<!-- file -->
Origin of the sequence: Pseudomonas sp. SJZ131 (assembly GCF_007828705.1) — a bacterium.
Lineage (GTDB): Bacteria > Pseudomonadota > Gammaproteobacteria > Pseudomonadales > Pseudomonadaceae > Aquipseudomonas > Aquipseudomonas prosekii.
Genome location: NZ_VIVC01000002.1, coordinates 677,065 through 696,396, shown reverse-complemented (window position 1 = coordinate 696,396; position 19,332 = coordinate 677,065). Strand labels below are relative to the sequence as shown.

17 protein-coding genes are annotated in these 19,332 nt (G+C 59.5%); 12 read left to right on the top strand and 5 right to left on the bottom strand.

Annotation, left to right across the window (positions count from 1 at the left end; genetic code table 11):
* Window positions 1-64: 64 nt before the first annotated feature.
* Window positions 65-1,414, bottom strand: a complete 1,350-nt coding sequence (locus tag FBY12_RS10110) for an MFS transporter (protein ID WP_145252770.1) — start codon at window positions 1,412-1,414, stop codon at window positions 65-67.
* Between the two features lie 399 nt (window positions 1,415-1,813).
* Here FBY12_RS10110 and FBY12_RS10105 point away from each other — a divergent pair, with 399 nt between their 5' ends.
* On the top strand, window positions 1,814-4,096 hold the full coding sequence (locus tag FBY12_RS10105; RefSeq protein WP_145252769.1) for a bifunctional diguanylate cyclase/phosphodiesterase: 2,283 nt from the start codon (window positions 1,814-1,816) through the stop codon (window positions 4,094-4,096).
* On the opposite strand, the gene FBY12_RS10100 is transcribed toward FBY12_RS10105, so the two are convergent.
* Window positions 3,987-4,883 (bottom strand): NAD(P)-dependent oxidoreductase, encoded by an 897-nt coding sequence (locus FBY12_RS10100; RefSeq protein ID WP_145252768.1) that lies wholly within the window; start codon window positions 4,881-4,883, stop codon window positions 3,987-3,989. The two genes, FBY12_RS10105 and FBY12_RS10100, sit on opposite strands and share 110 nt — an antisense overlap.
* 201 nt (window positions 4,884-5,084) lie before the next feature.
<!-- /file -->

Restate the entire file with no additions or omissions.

Origin of the sequence: Pseudomonas sp. SJZ131 (assembly GCF_007828705.1) — a bacterium.
Lineage (GTDB): Bacteria > Pseudomonadota > Gammaproteobacteria > Pseudomonadales > Pseudomonadaceae > Aquipseudomonas > Aquipseudomonas prosekii.
Genome location: NZ_VIVC01000002.1, coordinates 677,065 through 696,396, shown reverse-complemented (window position 1 = coordinate 696,396; position 19,332 = coordinate 677,065). Strand labels below are relative to the sequence as shown.

17 protein-coding genes are annotated in these 19,332 nt (G+C 59.5%); 12 read left to right on the top strand and 5 right to left on the bottom strand.

Annotation, left to right across the window (positions count from 1 at the left end; genetic code table 11):
* Window positions 1-64: 64 nt before the first annotated feature.
* Window positions 65-1,414, bottom strand: a complete 1,350-nt coding sequence (locus tag FBY12_RS10110) for an MFS transporter (protein ID WP_145252770.1) — start codon at window positions 1,412-1,414, stop codon at window positions 65-67.
* Between the two features lie 399 nt (window positions 1,415-1,813).
* Here FBY12_RS10110 and FBY12_RS10105 point away from each other — a divergent pair, with 399 nt between their 5' ends.
* On the top strand, window positions 1,814-4,096 hold the full coding sequence (locus tag FBY12_RS10105; RefSeq protein WP_145252769.1) for a bifunctional diguanylate cyclase/phosphodiesterase: 2,283 nt from the start codon (window positions 1,814-1,816) through the stop codon (window positions 4,094-4,096).
* On the opposite strand, the gene FBY12_RS10100 is transcribed toward FBY12_RS10105, so the two are convergent.
* Window positions 3,987-4,883 (bottom strand): NAD(P)-dependent oxidoreductase, encoded by an 897-nt coding sequence (locus FBY12_RS10100; RefSeq protein ID WP_145252768.1) that lies wholly within the window; start codon window positions 4,881-4,883, stop codon window positions 3,987-3,989. The two genes, FBY12_RS10105 and FBY12_RS10100, sit on opposite strands and share 110 nt — an antisense overlap.
* 201 nt (window positions 4,884-5,084) lie before the next feature.